Cats on Sailboats – How Safe Are They? Is the trend here to stay?

It’s no secret that most cats don’t like water. Just a few days ago, my old, wobbly cat, Aslan, had a litter box accident and needed a bath, so I can personally vouch for how much some cats hate water, even when the water is warm and provided in a whirlpool bathtub. But what I can tell you is that while some cats are not grateful for care, other cats legitimately don’t like water.

Some people really like to push the envelope when it comes to their cats. The increasing number of people training their cats to wear a seat belt and walk on a leash has proven that many cats can do well in unusual situations, as long as they are set up to succeed before entering the situation.

One way some people have begun to push the envelope with their cats is by taking them on cruising trips, but is that safe or practical?

Is Sailing With Cats Safe?

Sailing with your cat can Be safe, but it is imperative that you take some great precautions to keep your cat safe and in the boat. The best starting point is to start with a cat breed that is known to commonly love water, such as Bengals, Turkish Vans, and Maine Coons. Keep in mind that every cat is an individual, so you may end up with a cat that is averse to water, even in a breed known for its love of water.

Cat on a boat
Image credit: Simone Padovani, Shutterstock

What to know in advance

There are several steps you should take before your cat sets foot on a sailboat, such as checking the rules of the marina or areas you will be traveling to and training your cat to wear a harness and leash, a tag collar, and a life jacket made for a cat.

If you are planning to take your cat on a liveboard sailboat, it is very important to check the rules and regulations because many marinas do not allow pets at all or only allow dogs. Your cat must also be fully vaccinated and disinfected by a veterinarian before boarding your sailboat.

Other parts of keeping your cat safe on a sailboat include getting your cat used to the boat itself, as well as the sights, sounds, and smells your cat is likely to encounter on your boat. Your cat should also be familiar with the boarding and disembarking protocols. If your cat is going to get in and out of the boat in a carrier, she will need to get comfortable with the carrier. If you plan to walk your cat on a leash and on a boat, she needs to be completely comfortable with that and she should always be prevented from having a chance to jump into the water or run off the dock.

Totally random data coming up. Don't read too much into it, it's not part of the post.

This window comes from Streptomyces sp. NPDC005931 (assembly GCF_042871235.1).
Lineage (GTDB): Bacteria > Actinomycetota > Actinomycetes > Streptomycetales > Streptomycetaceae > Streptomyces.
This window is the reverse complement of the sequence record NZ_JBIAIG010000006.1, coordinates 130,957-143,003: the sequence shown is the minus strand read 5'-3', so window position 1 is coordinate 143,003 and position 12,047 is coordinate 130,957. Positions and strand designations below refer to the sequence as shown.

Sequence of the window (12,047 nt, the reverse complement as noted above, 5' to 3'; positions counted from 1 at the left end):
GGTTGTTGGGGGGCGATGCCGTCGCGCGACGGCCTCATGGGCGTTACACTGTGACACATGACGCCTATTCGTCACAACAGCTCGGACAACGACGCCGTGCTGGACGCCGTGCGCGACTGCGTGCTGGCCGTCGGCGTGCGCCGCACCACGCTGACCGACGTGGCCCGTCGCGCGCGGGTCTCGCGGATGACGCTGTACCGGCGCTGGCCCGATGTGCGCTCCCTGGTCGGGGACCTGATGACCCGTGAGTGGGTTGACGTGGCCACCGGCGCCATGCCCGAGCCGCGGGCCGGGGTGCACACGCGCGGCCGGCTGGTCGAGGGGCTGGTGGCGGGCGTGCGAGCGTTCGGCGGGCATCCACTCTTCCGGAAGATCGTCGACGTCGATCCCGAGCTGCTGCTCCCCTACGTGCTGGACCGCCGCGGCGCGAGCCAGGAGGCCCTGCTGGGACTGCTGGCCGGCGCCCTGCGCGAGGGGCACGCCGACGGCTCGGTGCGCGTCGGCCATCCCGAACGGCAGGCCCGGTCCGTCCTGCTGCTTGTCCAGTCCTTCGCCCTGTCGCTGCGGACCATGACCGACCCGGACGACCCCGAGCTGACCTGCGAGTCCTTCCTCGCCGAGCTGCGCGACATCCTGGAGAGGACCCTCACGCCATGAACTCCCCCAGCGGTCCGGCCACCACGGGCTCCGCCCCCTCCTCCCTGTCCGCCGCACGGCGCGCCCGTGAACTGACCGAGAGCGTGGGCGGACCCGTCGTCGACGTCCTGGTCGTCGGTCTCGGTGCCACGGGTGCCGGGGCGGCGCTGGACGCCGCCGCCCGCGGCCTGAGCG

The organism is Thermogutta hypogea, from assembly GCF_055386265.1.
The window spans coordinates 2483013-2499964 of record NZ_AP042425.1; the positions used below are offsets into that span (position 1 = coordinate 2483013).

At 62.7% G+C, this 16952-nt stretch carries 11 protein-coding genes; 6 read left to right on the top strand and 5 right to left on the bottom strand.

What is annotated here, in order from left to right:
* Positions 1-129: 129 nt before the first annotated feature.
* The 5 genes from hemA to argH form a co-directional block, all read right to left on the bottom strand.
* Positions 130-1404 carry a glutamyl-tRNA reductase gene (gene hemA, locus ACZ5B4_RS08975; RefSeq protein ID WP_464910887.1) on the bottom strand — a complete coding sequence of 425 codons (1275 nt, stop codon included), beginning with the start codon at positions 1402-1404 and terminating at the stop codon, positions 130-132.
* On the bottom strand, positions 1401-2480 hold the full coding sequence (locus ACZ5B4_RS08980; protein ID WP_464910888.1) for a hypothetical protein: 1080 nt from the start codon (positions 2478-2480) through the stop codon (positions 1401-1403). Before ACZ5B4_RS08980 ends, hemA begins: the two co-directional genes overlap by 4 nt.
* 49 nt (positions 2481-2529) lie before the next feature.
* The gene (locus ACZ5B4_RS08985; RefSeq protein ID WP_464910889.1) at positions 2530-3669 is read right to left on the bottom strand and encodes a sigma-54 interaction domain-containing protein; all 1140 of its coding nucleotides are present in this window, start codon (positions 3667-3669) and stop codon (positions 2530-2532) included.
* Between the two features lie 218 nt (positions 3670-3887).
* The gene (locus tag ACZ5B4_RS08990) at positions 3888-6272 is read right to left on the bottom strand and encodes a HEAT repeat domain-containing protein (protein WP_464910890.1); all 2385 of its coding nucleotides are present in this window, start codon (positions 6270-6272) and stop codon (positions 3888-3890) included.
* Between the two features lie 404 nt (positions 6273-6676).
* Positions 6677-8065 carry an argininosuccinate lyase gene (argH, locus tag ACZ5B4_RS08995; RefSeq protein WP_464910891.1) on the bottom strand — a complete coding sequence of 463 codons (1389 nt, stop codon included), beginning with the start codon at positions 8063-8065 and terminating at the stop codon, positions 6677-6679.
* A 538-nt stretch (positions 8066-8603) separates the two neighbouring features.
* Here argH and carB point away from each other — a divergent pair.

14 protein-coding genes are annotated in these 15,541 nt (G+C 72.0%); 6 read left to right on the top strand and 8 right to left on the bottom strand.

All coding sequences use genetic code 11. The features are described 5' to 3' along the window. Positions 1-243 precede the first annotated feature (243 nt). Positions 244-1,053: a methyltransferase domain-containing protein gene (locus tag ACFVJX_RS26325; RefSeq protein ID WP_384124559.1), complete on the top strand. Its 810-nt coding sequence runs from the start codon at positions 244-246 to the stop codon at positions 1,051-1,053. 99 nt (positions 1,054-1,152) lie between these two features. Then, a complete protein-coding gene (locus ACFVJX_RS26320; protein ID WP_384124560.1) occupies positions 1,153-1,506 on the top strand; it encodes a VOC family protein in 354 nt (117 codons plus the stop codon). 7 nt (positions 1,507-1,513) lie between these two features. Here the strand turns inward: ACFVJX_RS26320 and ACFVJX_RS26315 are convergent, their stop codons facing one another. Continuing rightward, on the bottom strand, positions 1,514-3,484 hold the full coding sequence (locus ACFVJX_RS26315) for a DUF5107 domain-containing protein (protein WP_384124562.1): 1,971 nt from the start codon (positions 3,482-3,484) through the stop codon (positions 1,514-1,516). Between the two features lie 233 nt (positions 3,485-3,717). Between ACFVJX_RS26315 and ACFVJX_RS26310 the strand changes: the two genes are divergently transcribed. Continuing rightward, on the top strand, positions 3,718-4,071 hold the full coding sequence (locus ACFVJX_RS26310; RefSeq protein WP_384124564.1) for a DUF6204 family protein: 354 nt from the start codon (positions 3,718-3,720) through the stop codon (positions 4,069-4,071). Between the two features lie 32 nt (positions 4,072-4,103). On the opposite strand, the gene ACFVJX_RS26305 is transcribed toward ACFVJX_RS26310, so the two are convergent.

Why is cruising with cats a trend?

A significant portion of the people who take their cat out on a sailboat also live on this boat. There are a lot of reasons why someone might choose to live on a sailboat, from a love of water to different living expenses compared to buying a home. Many people enjoy the company of a pet, and people who live full-time on a sailboat may be more likely to be lonely than the average person, especially if they spend periods of time at sea.

Many animal-loving sailors consider cats a great choice for a sailing companion. Cats are compact, often more so than dogs, so they are an adequate size for the limited living space available on a sailboat. They also often require less exercise each day, at least not in the same way that many dogs require exercise.

I can personally attest to the fact that American Bully, Eva, and my high-energy cat, Nutmeg, don’t have at all the same exercise needs, even though they both require moderate activity every day.

Cats can often extract their excess energy through activities such as scratching, climbing, and hunting, all activities that can be modified to take place on a sailboat safely. Don’t shoot mice at your boat or anything, but playing with the toys often simulates a cat’s hunting, satisfying their instincts.

Cats also have less waste than dogs and are likely to learn quickly to use the litter box. Dogs can be trained to use a crate or pillow, but it is not instinctive for them and may take time to train. Just keep in mind that any area pet litter regulations will still apply to waste from your cat’s litter box.

Siamese cat on a boat
Image credit: ela_elarts, Shutterstock

In conclusion

Assuming that people continue to live on sailboats, it is very likely that the trend of having cats on sailboats is here to stay. People are looking for more ways to enrich their cats’ lives by taking them on adventures, and there are few things more adventurous than cruising, especially for cats.

Don’t expect to wake up tomorrow and have a cat who wants to be your sailing buddy. Otherwise, you may have the same experience I had while bathing my cat just a few days ago.

Featured image credit: Nikiforov Alexander, Shutterstock

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